Difference between Cheque and Check

Key Difference: Both Cheque and Check are a type of document that is commonly used in Banking. Its primary purpose is to tell the bank to withdraw the amount from the drawer's account and to pay that amount to the payee. Cheque is used in British English, while check is used in American English.

ChequeIn often happens in languages that one comes across two words that are quite similar; they may look the same, or sound the same, but are two completely different terms with completely different meanings. This is a very common phenomenon in the English language that completely baffles not only new learners but native speakers as well.

Once such instance is the usage of Cheque and Check. Both terms are commonly used, they sound alike, they even look alike, and are often used in the same context. However, since two different spellings and words exists, logic dictates that there must be differences between the two. However, in this case, there is no actual difference between the two. The only difference is their spelling. 

A cheque is a type of document that is commonly used in Banking. Its primary purpose is to tell the bank to withdraw the amount from the drawer's account and to pay that amount to the payee. The drawer is the person who signs the cheque and from whose account the money would be withdrawn from; basically he is the one who need to pay money to somebody else. The payee is the person who gets the money; they are the ones in whose name the cheque is make.

CheckNow, a check is the same exact thing as a cheque. In fact, a cheque is known as a check. The only difference is that it is known as a cheque in British Language, while it is known as a check in American English. The only thing that varies is the spelling of the word; the meaning, the usage, and even the pronunciation is exactly the same.

However, the term check also has a variety of different meaning which are not related to banking. According to the Oxford Dictionaries, some of these definitions are:

  • Examine (something) in order to determine its accuracy, quality, or condition, or to detect the presence of something. E.g. Let me check the schedule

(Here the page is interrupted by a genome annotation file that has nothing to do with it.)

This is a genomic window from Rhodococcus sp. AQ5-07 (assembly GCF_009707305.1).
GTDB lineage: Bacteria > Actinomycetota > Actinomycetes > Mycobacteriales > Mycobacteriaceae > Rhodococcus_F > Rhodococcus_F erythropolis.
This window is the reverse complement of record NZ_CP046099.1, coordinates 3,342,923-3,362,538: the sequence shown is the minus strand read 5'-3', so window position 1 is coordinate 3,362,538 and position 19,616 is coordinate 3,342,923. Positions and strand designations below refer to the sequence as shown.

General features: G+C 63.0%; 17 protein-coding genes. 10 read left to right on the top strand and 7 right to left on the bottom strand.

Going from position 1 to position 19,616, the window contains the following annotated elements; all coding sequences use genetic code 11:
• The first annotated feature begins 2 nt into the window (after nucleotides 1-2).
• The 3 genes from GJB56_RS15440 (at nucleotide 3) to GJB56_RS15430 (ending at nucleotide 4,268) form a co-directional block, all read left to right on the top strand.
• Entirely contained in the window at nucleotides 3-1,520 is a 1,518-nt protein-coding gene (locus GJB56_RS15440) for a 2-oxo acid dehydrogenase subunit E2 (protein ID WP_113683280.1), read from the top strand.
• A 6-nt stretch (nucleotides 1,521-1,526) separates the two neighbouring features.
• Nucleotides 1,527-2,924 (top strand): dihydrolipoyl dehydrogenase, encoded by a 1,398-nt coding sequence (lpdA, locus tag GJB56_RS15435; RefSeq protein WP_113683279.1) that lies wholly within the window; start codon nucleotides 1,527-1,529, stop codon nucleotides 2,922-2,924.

• Stop or slow the progress of (something, typically something undesirable) E.g. Check the disease
  • Consign (baggage) to the care of the transport provider with whom they are travelling. E.g. Check the suitcase at the airport
  • Mark or click on (a box) in order to select a particular option on a form, questionnaire, etc. E.g. Check the box that applies to you
  • The term is also used in Chess to indicate when the king is in danger

However, there is no other definition for cheque. Even in British English, the term cheque is only used in the context of banking and finance; in all other instances, including the ones listed above, check is used.

Comparison between Cheque and Check:

 

Cheque

Check

Definition (Oxford Dictionaries)

  • An order to a bank to pay a stated sum from the drawer's account, written on a specially printed form.
  • An order to a bank to pay a stated sum from the drawer's account, written on a specially printed form. (US spelling of cheque)
  • Examine (something) in order to determine its accuracy, quality, or condition, or to detect the presence of something.
  • Stop or slow the progress of (something, typically something undesirable)
  • consign (baggage) to the care of the transport provider with whom they are travelling.
  • Mark or click on (a box) in order to select a particular option on a form, questionnaire, etc.

Type

Noun

Language

British English

American English

Usage

Banking

Purpose

To pay a specific amount of money from a person's account to a person.

Reference: Oxford Dictionaries (Cheque and Check), Wikipedia, Grammarist, Writing Explained
Image Courtesy: en.wikipedia.org, wikimedia.org

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Comments

Hi Brigitte, yes, cheque is used in British English, hence all countries that use British English, such the Commonwealth Countries like Canada, Australia, India, etc. all use the British spelling of cheque.

Hello. I happened upon this topic while looking up information on something else. It should also be added that 'Cheque' is not only the British spelling but it is what we use in Canada as well. A Canadian writes a cheque. Thank you.

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